Doctors who harm patients to face tougher sanctions, GMC proposes
MPS is preparing a detailed response on behalf of doctors in reply to the GMC’s latest proposals for doctors who cause harm to patients, through professional misconduct or clinical error, to face sanctions even if they can demonstrate that their practice has improved.
The GMC is consulting on:
- Imposing sanctions where doctors make serious clinical errors, even where they have successfully retrained and improved their practice, if they failed to heed concerns and take steps to protect patients sooner.
- Whether panels should require a doctor to apologise where he or she has previously failed to do so.
- Imposing more serious action in cases where doctors fail to raise concerns about a colleague’s fitness to practise or take prompt action where a patient’s basic care needs are not being met.
- Improved public protection in cases where a doctor has bullied colleagues and put patients at risk or discriminated against others in their professional or personal life.
MPS is currently examining the proposals in detail and will be formulating a response on behalf of doctors, which is due for publication later this year.
Source: Pulse, GMC
Criminal investigations looking into matters of clinical practice, or the use of resources, would be inappropriate and highly disruptive as well as stressful for staff. We know that criminal investigations, no matter if they end up with a case being brought or not, create an atmosphere of fear that has repercussions on a culture of openness.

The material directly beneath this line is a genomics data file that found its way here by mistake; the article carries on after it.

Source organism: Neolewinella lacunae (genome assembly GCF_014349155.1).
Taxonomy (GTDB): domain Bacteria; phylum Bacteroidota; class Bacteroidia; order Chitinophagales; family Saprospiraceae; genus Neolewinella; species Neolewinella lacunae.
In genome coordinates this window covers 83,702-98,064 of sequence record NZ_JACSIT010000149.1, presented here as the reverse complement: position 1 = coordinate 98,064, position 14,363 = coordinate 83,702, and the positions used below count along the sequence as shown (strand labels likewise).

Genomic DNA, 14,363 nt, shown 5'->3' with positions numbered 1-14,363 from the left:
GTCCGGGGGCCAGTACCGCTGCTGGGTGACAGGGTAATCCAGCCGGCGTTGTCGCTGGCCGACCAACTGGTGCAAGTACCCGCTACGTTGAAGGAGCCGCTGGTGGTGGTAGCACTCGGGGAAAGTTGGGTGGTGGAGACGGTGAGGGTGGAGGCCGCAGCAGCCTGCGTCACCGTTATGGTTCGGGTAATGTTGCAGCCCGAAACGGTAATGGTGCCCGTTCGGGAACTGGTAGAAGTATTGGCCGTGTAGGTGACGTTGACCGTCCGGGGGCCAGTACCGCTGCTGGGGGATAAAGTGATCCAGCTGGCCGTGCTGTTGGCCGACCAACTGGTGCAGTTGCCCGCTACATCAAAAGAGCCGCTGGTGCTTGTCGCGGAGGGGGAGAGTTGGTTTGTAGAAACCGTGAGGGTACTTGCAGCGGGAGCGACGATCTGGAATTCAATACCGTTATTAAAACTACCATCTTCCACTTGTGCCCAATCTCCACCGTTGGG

MPS is concerned that in recent years there has been a growing trend towards introducing new laws and regulations to infl uence the behaviour of healthcare professionals. Placing ever more regulatory burdens on doctors is not, in MPS’s opinion, the best way of driving an open learning culture in healthcare or improving patient safety. Mentoring and leadership from the top, alongside education and training, are the most effective ways of ensuring high quality patient care and a profession that feels able to report mistakes.
We have worked closely with a group of healthcare organisations to call on Jeremy Hunt, the Secretary of State for Health, to introduce safeguards to be added to the Bill, which aim to ensure that doctors are not subjected to unwarranted investigations that waste time and money. Whatever the response, we will continue to lobby on the Bill to minimise the negative impact for members.